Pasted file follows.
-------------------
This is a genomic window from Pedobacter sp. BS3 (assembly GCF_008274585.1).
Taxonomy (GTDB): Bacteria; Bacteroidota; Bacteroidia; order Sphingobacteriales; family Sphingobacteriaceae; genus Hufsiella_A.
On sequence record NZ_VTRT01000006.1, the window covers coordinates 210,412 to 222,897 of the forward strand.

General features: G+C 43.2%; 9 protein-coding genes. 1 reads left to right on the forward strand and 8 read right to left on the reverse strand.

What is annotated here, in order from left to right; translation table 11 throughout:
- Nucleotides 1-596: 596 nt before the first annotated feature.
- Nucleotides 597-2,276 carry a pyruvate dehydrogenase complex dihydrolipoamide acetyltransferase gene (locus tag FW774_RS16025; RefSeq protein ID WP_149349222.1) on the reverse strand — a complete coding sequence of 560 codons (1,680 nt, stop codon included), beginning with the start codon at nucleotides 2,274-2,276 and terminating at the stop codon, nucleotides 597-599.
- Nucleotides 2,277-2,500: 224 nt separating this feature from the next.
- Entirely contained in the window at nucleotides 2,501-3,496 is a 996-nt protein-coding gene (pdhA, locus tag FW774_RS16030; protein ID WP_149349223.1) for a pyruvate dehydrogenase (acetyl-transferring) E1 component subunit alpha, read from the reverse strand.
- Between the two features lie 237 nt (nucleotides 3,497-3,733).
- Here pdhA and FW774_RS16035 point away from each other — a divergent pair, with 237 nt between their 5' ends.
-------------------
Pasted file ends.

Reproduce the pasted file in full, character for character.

This is a genomic window from Pedobacter sp. BS3 (assembly GCF_008274585.1).
Taxonomy (GTDB): Bacteria; Bacteroidota; Bacteroidia; order Sphingobacteriales; family Sphingobacteriaceae; genus Hufsiella_A.
On sequence record NZ_VTRT01000006.1, the window covers coordinates 210,412 to 222,897 of the forward strand.

General features: G+C 43.2%; 9 protein-coding genes. 1 reads left to right on the forward strand and 8 read right to left on the reverse strand.

What is annotated here, in order from left to right; translation table 11 throughout:
- Nucleotides 1-596: 596 nt before the first annotated feature.
- Nucleotides 597-2,276 carry a pyruvate dehydrogenase complex dihydrolipoamide acetyltransferase gene (locus tag FW774_RS16025; RefSeq protein ID WP_149349222.1) on the reverse strand — a complete coding sequence of 560 codons (1,680 nt, stop codon included), beginning with the start codon at nucleotides 2,274-2,276 and terminating at the stop codon, nucleotides 597-599.
- Nucleotides 2,277-2,500: 224 nt separating this feature from the next.
- Entirely contained in the window at nucleotides 2,501-3,496 is a 996-nt protein-coding gene (pdhA, locus tag FW774_RS16030; protein ID WP_149349223.1) for a pyruvate dehydrogenase (acetyl-transferring) E1 component subunit alpha, read from the reverse strand.
- Between the two features lie 237 nt (nucleotides 3,497-3,733).
- Here pdhA and FW774_RS16035 point away from each other — a divergent pair, with 237 nt between their 5' ends.